[Editor’s Note: This month, faculty members are posting on upcoming judicial decisions of particular interest. This is the second post in the series.]
It seems almost certain that the Supreme Court will again take up the issue of affirmative action in higher education, as two highly controversial cases separately make their way up the appellate ladder.
On two occasions, Regents of the University of California v. Bakke (1978) and the companion cases of Gratz v. Bollinger (2003) and Grutter v. Bollinger (2003), the Supreme Court has, by narrow 5-4 majorities, upheld the constitutionality of college and graduate school admissions programs that take race into account when making admissions decisions. In the same cases, the Court, also by 5-4 votes, struck down the use of formal admissions quotas (Bakke) and the awarding of a specific number of points for race in a numerically-based admissions systems (Gratz) as running afoul of the Equal Protection Clause of the Fourteenth Amendment. Although there was no clear majority sentiment on this point, the use of race as an admissions “consideration” was famously justified in opinions by now-former justices Lewis Powell and Sandra Day O’Connor as a way of achieving the “compelling state interest” in “diversity” in the composition of college and university student bodies.
In the first of the new cases, Fisher v. University of Texas, Abigail Fisher and a number of other unsuccessful white applicants to the undergraduate program at the University of Texas argue that they were denied the opportunity to attend the university because of its policy of taking race into account in making some of its admissions decisions.
The University of Texas uses an admissions system that guarantees admission to students who graduate in the top ten percent of their Texas high school classes. This system accounts for 81% of admitted students, but the other 19% are chosen through a competitive process in which race is taken into account as one of multiple factors used to determine which students will be offered admission. The policy was adopted following the Supreme Court’s decision in Grutter in which a similar practice by the University of Michigan Law School was upheld.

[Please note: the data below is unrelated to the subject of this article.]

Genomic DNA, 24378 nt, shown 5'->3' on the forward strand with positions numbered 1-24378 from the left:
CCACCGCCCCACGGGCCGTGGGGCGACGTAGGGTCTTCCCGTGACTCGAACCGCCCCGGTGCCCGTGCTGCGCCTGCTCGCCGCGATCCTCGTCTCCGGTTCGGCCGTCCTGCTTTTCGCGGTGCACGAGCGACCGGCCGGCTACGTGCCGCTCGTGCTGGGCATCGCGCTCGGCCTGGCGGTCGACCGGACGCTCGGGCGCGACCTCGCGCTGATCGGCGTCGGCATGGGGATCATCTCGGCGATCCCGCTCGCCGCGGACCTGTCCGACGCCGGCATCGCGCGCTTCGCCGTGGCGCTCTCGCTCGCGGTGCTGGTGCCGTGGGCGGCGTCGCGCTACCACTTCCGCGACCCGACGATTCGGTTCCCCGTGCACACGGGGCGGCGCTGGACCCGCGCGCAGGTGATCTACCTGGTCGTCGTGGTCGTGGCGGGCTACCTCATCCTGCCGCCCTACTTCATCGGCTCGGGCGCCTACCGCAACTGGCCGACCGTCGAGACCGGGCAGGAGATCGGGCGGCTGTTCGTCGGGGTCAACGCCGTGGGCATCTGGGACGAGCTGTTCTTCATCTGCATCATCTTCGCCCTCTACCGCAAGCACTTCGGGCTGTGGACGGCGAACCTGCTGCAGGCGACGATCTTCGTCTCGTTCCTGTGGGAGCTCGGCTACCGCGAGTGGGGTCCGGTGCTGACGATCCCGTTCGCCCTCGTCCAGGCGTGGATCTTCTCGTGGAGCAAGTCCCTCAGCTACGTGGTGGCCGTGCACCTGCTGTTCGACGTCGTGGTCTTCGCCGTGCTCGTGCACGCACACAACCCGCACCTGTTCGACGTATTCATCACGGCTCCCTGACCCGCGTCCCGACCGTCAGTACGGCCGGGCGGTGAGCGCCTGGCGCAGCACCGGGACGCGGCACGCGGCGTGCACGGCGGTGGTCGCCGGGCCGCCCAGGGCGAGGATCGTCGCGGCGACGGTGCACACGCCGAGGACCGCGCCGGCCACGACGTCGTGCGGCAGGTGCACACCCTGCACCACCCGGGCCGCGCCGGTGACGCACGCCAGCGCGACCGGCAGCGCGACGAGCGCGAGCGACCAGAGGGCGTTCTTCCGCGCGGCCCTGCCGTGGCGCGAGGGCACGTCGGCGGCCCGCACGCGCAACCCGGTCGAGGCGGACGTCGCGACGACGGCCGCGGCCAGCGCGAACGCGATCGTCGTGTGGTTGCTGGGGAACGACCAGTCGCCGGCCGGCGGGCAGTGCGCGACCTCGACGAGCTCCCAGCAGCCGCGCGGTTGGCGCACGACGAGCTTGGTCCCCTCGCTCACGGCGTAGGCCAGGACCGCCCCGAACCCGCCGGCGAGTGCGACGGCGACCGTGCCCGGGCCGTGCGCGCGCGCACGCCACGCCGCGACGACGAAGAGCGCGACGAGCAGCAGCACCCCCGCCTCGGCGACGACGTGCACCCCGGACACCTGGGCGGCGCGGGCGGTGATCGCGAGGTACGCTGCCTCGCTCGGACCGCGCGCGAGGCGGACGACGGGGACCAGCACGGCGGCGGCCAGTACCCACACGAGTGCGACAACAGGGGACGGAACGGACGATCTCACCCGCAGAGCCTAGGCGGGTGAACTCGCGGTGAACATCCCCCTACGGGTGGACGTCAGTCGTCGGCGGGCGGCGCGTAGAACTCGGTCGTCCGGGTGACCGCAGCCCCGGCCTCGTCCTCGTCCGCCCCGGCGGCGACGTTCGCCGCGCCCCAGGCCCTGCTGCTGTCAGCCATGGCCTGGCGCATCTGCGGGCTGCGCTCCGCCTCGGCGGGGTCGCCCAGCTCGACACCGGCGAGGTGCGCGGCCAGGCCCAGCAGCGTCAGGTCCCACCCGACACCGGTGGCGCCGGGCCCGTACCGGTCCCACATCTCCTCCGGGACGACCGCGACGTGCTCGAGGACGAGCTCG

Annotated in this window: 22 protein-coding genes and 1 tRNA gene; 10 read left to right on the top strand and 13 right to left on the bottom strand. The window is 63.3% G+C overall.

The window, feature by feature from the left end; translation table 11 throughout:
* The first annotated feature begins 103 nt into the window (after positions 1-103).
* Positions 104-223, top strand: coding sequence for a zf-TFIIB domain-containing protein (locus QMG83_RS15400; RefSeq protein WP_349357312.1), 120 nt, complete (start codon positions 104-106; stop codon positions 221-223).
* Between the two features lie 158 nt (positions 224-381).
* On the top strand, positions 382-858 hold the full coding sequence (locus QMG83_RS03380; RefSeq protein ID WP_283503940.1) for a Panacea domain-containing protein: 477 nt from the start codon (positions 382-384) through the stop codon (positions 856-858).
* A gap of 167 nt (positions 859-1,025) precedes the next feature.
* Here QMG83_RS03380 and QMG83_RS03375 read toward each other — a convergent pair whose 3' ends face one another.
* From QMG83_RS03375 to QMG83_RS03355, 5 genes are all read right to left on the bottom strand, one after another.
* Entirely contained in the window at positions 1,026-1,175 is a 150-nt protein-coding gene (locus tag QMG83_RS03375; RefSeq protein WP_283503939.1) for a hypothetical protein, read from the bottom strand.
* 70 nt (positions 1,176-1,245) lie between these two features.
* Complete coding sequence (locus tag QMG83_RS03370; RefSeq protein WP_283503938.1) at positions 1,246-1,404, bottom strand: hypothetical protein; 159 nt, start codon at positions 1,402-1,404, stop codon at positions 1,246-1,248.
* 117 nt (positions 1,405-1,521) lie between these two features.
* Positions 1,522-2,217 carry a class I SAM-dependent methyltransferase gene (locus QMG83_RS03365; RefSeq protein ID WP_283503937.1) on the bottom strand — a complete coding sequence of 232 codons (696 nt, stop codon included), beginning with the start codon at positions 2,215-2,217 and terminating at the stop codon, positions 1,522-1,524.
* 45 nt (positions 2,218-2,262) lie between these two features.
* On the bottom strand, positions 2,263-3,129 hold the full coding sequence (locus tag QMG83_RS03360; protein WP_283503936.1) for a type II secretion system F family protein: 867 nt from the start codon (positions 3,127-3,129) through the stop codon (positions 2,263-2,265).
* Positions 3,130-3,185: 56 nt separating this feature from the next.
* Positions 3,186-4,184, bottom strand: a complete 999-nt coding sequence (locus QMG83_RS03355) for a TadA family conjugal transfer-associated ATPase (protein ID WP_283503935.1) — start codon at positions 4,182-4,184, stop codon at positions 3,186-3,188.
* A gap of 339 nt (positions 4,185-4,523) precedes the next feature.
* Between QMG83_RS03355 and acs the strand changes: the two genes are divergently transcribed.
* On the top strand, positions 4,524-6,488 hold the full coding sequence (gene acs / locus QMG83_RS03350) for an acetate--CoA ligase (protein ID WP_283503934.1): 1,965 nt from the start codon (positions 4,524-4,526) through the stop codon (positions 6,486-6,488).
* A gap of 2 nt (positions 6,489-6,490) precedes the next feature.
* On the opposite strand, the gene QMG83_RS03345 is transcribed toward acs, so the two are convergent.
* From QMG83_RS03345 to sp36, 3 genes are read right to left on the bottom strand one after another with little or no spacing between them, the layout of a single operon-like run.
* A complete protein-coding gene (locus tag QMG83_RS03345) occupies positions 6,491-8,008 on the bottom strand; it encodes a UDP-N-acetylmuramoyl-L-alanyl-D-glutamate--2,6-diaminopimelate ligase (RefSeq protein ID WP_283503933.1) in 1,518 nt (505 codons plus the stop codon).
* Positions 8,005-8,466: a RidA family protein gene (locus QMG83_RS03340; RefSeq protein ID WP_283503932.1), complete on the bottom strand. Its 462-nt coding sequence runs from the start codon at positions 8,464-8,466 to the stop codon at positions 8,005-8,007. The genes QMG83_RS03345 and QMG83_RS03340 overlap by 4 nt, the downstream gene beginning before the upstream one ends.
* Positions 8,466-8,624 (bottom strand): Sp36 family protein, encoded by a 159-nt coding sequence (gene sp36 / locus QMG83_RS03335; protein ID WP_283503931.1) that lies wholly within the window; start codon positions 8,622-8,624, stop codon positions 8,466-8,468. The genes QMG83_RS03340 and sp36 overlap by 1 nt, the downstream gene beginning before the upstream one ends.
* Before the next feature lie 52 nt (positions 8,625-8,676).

Fisher’s suit was dismissed by the federal district court on the grounds that this issue had been resolved by Grutter. On appeal to the Fifth Circuit, the three-judge panel unanimously upheld the decision of the district court, although one of the three, Judge Emilio Garza, filed a concurrence in which he forcefully questioned the correctness of the Grutter decision.
Fisher then petitioned for an en banc hearing, which was denied, although by a narrow vote of 9-7, with Chief Judge Edith Jones filing a dissenting opinion which was joined by four of her colleagues.
Fisher then petitioned to the United States Supreme Court for a writ of certiorari, and the petition remains on the Court’s current docket. To date, the University of Texas has, somewhat mysteriously, refused to respond to the petition, although at least six amicus briefs have already been filed. The Supreme Court has already taken the unusual step of formally requesting a response from the University, which now has until November 30, 2011, to file a reply or request an extension of the time to do so.
Should cert be granted, it is still possible that Fisher could still be argued before the full court during this term.
Two questions jump out in regard to this case. The first has to do with the personnel changes on the court since 2003. Is there now a five-justice majority willing to overturn the Court’s Grutter decision? Many observers think there is. Presumably, Chief Justice Roberts shares the affirmative action views of his predecessor Chief Justice Rehnquist, but there are strong reasons to believe that Justice Alito’s views are more in line with those of strongly anti-affirmative action justices Scalia and Thomas than they were of his predecessor, Justice Sandra Day O’Connor. However, the matter is somewhat complicated by the increasingly unpredictable views of Justice Kennedy, who could conceivably shift over to the pro-affirmative action side.